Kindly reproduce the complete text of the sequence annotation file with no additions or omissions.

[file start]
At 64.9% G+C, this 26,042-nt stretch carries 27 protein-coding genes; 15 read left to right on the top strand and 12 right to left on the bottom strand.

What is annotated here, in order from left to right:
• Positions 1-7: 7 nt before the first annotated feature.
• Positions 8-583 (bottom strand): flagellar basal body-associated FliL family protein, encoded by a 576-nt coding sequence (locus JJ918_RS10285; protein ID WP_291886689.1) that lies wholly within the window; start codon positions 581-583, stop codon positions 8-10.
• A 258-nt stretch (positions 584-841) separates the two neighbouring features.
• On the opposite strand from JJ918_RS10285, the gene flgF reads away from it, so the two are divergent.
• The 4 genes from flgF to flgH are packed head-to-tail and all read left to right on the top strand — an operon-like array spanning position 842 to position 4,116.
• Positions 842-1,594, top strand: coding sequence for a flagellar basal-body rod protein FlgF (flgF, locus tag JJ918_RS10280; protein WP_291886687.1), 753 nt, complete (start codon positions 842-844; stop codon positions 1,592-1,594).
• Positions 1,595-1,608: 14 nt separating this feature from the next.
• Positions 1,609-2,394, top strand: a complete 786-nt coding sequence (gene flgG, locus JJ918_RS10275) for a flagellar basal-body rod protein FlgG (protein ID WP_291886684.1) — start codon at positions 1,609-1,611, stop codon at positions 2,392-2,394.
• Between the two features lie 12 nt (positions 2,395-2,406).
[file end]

At 64.9% G+C, this 26,042-nt stretch carries 27 protein-coding genes; 15 read left to right on the top strand and 12 right to left on the bottom strand.

What is annotated here, in order from left to right:
• Positions 1-7: 7 nt before the first annotated feature.
• Positions 8-583 (bottom strand): flagellar basal body-associated FliL family protein, encoded by a 576-nt coding sequence (locus JJ918_RS10285; protein ID WP_291886689.1) that lies wholly within the window; start codon positions 581-583, stop codon positions 8-10.
• A 258-nt stretch (positions 584-841) separates the two neighbouring features.
• On the opposite strand from JJ918_RS10285, the gene flgF reads away from it, so the two are divergent.
• The 4 genes from flgF to flgH are packed head-to-tail and all read left to right on the top strand — an operon-like array spanning position 842 to position 4,116.
• Positions 842-1,594, top strand: coding sequence for a flagellar basal-body rod protein FlgF (flgF, locus tag JJ918_RS10280; protein WP_291886687.1), 753 nt, complete (start codon positions 842-844; stop codon positions 1,592-1,594).
• Positions 1,595-1,608: 14 nt separating this feature from the next.
• Positions 1,609-2,394, top strand: a complete 786-nt coding sequence (gene flgG, locus JJ918_RS10275) for a flagellar basal-body rod protein FlgG (protein ID WP_291886684.1) — start codon at positions 1,609-1,611, stop codon at positions 2,392-2,394.
• Between the two features lie 12 nt (positions 2,395-2,406).